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What are my rights as a tenant during the COVID-19 pandemic?

Can I be evicted during COVID-19?

Eviction cases can still be filed and move forward in Ohio.  However, many courts in northeast Ohio have temporarily stopped allowing evictions to be filed or cancelled scheduled eviction hearings.  To find out if your court has stopped evictions, visit the court’s website or click here.  If you have a court date or deadline coming up, call the court directly to find out if evictions are currently stopped and how long they will be postponed.  Court policies change frequently.

What properties are covered by the federal law delaying evictions?

Federal law prevents landlords at some properties from filing an eviction at this time.  The Coronavirus Aid, Relief, and Economic Security Act (“CARES Act”) prevents a landlord from evicting a tenant from a property subsidized by the Federal government.  This includes all residents in the following properties:

  • public housing,
  • buildings receiving Section 8 rental assistance vouchers or subsidies,
  • buildings receiving USDA rental housing assistance,
  • buildings that receive Low Income Housing Tax Credits.
  • where the owner has a loan backed by the FHA, USDA, VA, or Fannie Mae or Freddie Mac.

Owners of these properties cannot file eviction until after July 25, 2020. After July 25, 2020, these owners must serve a tenant with a notice to vacate the property thirty (30) days before an eviction can be filed.  Then, the owner must still give the tenant a 3-day notice.

Do I still have to pay my rent?

Yes.  Even if evictions are temporarily stopped in your area, you are still responsible for paying your rent.  If you are unable to pay your rent, you should contact your landlord and ask if your landlord will accept late rent.  If your landlord agrees to take rent late, ask your landlord to put the agreement in writing. A text message from your landlord is good enough.  But, be sure to screenshot the message and save it on a computer, email it to yourself or send it to another electronic database so you can get it even if you no longer have your phone.

Where can I get rent assistance?

If you are unable to pay your rent, you may be eligible to receive rent assistance. You should tell your landlord that you are not able to pay your rent, but that you are looking for rent assistance. Call 211 (available 24 hours a day) or go online to and use the chat feature. You can also call the Tenant Information Line at (440) 210-4533 or (216) 861-5955.

Can my landlord shut off my utilities or lock me out of my property if I am unable to pay my rent? 

No.  The only way a landlord can force you to leave the property is by filing an eviction and getting a court order saying you have to leave.  A landlord is not allowed to shut off your utilities or lock you out of your rental property even if you have not paid your rent.  If a landlord is changing locks, shutting off utilities or removing your belongings from the rental property during this time you should consider calling law enforcement to report this illegal activity and call Legal Aid for assistance in enforcing your right to remain in the property.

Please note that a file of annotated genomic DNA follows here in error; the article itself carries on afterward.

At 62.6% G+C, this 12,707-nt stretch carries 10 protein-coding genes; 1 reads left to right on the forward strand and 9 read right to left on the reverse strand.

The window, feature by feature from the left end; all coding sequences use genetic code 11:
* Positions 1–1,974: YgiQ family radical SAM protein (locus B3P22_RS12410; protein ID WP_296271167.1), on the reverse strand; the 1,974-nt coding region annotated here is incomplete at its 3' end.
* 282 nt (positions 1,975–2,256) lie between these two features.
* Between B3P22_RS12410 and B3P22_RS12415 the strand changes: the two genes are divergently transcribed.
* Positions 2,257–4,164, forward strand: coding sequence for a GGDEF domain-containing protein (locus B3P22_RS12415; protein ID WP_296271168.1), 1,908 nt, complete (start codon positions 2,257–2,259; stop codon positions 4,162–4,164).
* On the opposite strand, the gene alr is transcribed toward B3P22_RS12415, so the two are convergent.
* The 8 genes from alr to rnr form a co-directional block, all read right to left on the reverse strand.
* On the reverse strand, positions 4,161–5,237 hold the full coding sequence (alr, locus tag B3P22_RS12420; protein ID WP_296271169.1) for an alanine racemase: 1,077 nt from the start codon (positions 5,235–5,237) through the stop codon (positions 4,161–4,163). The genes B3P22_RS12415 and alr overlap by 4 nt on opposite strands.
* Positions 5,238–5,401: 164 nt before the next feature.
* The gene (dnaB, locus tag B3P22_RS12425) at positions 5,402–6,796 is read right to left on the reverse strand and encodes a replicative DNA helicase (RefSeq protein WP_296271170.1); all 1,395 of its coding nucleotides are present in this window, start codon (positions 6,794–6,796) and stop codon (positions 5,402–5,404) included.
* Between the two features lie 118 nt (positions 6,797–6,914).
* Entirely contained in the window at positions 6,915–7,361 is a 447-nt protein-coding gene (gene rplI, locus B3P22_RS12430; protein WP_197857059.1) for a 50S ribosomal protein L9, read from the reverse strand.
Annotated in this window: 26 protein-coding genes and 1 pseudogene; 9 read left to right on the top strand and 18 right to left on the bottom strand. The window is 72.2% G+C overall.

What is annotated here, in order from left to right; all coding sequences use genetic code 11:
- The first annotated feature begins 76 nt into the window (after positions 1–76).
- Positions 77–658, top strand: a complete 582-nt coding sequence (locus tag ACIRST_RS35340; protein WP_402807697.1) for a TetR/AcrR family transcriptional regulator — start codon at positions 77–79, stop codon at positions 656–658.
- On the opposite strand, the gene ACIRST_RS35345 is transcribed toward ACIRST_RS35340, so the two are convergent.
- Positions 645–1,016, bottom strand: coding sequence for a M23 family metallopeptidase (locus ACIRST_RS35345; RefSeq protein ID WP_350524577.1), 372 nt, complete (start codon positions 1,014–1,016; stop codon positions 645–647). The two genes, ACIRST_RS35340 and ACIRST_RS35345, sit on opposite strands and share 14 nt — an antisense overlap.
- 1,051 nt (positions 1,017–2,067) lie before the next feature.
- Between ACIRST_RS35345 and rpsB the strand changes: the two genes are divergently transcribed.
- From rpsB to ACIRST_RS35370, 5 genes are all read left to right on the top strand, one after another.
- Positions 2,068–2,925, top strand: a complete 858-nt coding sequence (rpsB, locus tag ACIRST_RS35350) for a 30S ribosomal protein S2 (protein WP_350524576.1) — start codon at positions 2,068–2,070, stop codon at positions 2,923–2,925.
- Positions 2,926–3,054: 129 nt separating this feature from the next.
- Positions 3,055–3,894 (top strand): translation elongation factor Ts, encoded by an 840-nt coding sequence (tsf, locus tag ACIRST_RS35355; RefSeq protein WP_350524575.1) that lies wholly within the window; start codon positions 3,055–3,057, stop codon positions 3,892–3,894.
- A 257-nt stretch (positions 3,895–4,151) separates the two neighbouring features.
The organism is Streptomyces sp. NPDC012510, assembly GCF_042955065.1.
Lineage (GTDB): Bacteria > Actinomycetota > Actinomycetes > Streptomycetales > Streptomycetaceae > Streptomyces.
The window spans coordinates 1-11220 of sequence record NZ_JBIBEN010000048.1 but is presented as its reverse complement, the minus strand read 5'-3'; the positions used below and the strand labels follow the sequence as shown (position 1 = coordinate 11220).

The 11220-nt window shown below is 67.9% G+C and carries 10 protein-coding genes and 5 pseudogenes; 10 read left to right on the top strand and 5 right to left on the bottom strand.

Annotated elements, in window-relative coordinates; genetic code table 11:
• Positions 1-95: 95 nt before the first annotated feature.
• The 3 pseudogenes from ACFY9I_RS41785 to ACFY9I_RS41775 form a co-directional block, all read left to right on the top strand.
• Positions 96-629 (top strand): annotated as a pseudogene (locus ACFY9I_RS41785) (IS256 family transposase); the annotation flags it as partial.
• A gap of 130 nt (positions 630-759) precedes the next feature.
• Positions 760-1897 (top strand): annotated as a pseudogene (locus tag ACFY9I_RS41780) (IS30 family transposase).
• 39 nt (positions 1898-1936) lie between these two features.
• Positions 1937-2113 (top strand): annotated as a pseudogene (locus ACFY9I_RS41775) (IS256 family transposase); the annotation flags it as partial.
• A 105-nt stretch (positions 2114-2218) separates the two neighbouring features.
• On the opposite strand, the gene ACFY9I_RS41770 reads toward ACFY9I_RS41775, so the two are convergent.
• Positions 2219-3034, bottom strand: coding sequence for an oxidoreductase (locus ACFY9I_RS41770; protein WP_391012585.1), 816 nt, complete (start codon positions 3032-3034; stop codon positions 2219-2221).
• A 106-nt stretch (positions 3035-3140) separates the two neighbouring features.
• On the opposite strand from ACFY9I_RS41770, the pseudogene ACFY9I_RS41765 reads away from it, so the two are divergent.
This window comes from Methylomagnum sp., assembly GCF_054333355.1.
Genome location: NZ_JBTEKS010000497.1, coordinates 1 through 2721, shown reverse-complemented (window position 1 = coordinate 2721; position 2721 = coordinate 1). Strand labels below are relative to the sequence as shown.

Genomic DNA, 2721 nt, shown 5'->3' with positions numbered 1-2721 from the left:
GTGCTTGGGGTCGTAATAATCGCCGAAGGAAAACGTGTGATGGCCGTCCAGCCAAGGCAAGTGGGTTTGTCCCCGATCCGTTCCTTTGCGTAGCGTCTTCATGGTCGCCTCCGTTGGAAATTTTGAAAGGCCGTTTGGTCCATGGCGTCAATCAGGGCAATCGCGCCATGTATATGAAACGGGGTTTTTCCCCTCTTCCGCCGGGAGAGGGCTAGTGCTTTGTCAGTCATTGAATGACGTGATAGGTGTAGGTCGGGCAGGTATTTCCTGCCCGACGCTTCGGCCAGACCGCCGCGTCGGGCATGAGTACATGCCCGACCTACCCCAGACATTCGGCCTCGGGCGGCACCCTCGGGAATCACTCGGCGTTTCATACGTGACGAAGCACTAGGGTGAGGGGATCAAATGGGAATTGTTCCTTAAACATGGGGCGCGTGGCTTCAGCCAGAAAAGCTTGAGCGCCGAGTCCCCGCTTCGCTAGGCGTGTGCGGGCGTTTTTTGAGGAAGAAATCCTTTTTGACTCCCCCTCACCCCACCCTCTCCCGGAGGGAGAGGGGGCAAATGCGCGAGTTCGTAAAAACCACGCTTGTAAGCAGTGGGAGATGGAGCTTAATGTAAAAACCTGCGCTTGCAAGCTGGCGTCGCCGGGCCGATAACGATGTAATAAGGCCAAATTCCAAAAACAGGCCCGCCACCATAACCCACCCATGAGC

What should I do if I need something repaired during COVID-19?

Landlords are still required to maintain your rental property so that it’s safe for you and your family.  If you need something repaired, you should make your request to your landlord in writing and save a copy of the written request.  Your landlord should make the repair in a reasonable amount of time, no later than 30 days after you make the request.  If your landlord fails to make the repair you’ve requested, you may have the right to pay your rent into the court using the rent escrow process.  You can find more information about that process at  However, you should contact the court to see if they are allowing tenants to escrow rent under their COVID-19 policies. If the repair is an emergency, like a utility shout off or a condition that impacts your health and safety, the courts may make exceptions to their COVID-19 policies.

Can my landlord refuse to rent to me because someone in my household was sick with coronavirus?

Probably not.  The Fair Housing Act (FHA) protects people with disabilities against discrimination in housing.  A person diagnosed with coronavirus is likely a “disabled” person under the FHA.  If a tenant is protected by the FHA, then a landlord cannot treat the tenant differently because of the disability, i.e. deny housing they would otherwise provide.  Tenants with questions about possible housing discrimination should call The Fair Housing Center at 216.361-9240.  Click here for more information about fair housing.

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